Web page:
New research shows that bacteria aggregate to form biofilms in both acute and chronic lung infections. The researchers say that the discovery is a paradigm shift and provides insight into improving treatment for people with such diseases as cystic fibrosis.
Pathogenic bacteria that colonise a person’s lungs form a biofilm that protects the bacteria against the immune response.
New research in Denmark shows for the first time that these bacteria in an acute lung infection largely act similarly to the bacteria in chronic lung infections, such as those among people with cystic fibrosis.
The research also shows the differences in bacterial architecture between acute and chronic lung infections and suggests possible ways of tackling chronic lung infections to make them more susceptible to antibiotics that can eradicate the bacteria.
“A basic paradigm of human infection has been that rapidly growing planktonic bacteria cause acute bacterial infections whereas slow-growing biofilms cause chronic infections. Instead, they primarily differ in metabolic rates and not bacterial architecture. This also requires action to obtain tools to treat the chronic and dangerous lung infections among people with cystic fibrosis,” explains the first author, Mette Kolpen, Postdoctoral Fellow, Department of Clinical Microbiology, Rigshospitalet, Copenhagen.
The research, which has been published in Thorax, was carried out in collaboration with researchers from Costerton Biofilm Center at the University of Copenhagen, Rigshospitalet, North Zealand Hospital Hillerød and Georgia Institute of Technology, Atlanta, Georgia, USA.
Lack of oxygen makes bacteria dormant
When bacteria form biofilms, they secrete many proteins and other substances that create a mucus layer the bacteria can colonise where they are protected against the immune cells and antibiotics. The bacteria are especially difficult to combat deep inside the mucus layer.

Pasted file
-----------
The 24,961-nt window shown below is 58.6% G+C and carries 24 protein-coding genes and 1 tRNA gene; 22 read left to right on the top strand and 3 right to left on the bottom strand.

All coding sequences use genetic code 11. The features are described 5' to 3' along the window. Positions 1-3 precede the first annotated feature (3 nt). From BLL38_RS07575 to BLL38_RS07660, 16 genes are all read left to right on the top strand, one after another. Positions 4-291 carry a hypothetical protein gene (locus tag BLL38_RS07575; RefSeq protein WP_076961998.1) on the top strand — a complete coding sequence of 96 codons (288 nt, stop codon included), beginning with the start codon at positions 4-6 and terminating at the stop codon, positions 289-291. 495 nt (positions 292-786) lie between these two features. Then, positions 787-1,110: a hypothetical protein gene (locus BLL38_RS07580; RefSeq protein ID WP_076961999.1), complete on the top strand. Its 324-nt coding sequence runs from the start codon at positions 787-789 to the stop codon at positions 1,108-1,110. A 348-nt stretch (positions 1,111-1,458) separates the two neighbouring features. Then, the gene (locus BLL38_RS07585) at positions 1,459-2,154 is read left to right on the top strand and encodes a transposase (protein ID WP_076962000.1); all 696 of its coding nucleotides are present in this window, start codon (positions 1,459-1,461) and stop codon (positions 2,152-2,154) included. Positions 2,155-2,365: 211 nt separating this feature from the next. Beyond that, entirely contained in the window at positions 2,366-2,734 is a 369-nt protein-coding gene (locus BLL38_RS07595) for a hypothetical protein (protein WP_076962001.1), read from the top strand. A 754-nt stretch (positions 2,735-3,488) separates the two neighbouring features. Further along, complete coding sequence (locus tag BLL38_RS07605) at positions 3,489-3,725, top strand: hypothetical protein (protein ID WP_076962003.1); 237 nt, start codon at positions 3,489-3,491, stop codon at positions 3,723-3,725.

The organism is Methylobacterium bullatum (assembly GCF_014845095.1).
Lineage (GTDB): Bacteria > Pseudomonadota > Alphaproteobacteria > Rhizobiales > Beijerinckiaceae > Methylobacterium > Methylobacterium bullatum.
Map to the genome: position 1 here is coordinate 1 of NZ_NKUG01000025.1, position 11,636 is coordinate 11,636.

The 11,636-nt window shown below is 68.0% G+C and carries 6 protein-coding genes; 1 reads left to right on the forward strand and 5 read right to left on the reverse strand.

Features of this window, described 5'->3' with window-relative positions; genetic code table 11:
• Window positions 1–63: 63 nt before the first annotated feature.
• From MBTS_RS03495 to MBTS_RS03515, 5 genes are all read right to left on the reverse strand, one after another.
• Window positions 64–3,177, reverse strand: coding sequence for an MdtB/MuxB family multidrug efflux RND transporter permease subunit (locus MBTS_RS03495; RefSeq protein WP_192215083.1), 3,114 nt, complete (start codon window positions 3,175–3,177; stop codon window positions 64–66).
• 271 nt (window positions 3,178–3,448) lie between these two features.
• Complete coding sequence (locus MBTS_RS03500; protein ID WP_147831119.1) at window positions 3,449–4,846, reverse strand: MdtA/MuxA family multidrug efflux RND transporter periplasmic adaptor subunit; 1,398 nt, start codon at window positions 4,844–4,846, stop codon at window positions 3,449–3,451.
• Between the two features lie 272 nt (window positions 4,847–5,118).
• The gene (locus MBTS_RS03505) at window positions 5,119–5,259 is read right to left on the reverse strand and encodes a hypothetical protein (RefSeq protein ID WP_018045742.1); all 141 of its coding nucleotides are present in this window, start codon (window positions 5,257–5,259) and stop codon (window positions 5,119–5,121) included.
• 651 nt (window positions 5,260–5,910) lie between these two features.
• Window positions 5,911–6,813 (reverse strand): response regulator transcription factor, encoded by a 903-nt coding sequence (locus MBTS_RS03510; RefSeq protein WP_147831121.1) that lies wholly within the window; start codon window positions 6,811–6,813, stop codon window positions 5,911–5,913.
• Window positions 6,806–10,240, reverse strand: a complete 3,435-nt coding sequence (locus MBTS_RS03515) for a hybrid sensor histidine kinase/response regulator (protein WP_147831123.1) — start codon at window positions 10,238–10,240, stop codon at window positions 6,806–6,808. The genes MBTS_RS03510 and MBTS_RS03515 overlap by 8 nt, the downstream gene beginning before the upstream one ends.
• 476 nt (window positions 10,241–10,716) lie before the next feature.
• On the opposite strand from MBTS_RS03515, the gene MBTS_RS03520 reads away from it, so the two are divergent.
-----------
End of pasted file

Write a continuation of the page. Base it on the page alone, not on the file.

Researchers in Denmark discovered this property of bacteria 40 years ago, and later researchers discovered that it characterises the bacteria that colonise the lungs of people with cystic fibrosis.
In addition to protecting the bacteria in the mucus layer, the immune system uses oxygen in expending energy to attack the bacteria, which makes the environment around the biofilm extremely oxygen-poor. The bacteria become dormant and do not grow.
“This is a problem because many of the ways of killing bacteria target bacterial growth. If the bacteria do not grow, antibiotics will not kill them,” says Mette Kolpen.
Bacteria also create biofilm during acute infections
So far, researchers have assumed that only bacteria in chronic lung infections form biofilms, but this paradigm is about to be changed.
In the new study, the researchers compared sputum samples from 14 people with cystic fibrosis with those from 29 people with acute community-acquired pneumonia.
Surprisingly, the bacteria formed biofilms in both chronic and acute infections.
The difference between the two types of infections was not the presence or absence of biofilms but that the bacteria have higher metabolic activity in acute infections. Further, the bacteria created more biomass in acute infections than in chronic infections because they grew more rapidly.
“We examined all the scientific literature, and we could not any studies of biofilm formation in acute lung infections. The research assumed that acute lung infections comprise individual planktonic cells that do not aggregate into a biofilm, so showing that they actually do is completely new,” explains a main author, Thomas Bjarnsholt, Professor, Costerton Biofilm Center, University of Copenhagen.
Oxygen to kill bacteria
This discovery has great perspectives for treating people with either acute or chronic lung infections.
Acute pneumonia is still relatively easy to eliminate using antibiotics that target growing bacteria because they are still growing in acute lung infections.
Getting the bacteria in the biofilm to grow rapidly in chronic infections might make them vulnerable to antibiotics and thereby able to be killed.
With this in mind, the researchers see opportunities for a completely new approach to treating bacterial infections among people with such diseases as cystic fibrosis.
Since a lack of oxygen inhibits bacterial growth, the bacteria should be exposed to oxygen, because in theory it will make them grow again and thereby become susceptible to antibiotics.
The researchers have already carried out the initial experiments of exposing bacteria to oxygen in the biofilms present in chronic infections, and the results have been promising.
One option is to treat people with cystic fibrosis with hyperbaric oxygen in a special chamber. The same treatment approach is used for people infected with flesh-eating bacteria.
“Our experiments have shown that exposing the bacteria in the biofilm to considerable oxygen can make them sensitive to antibiotics again. This enabled us to kill bacteria that were otherwise very difficult to eliminate. The next step, of course, will be to test this on humans. So far, however, there are indications that combining oxygen and antibiotics may reduce chronic lung infections among people with cystic fibrosis,” concludes Mette Kolpen.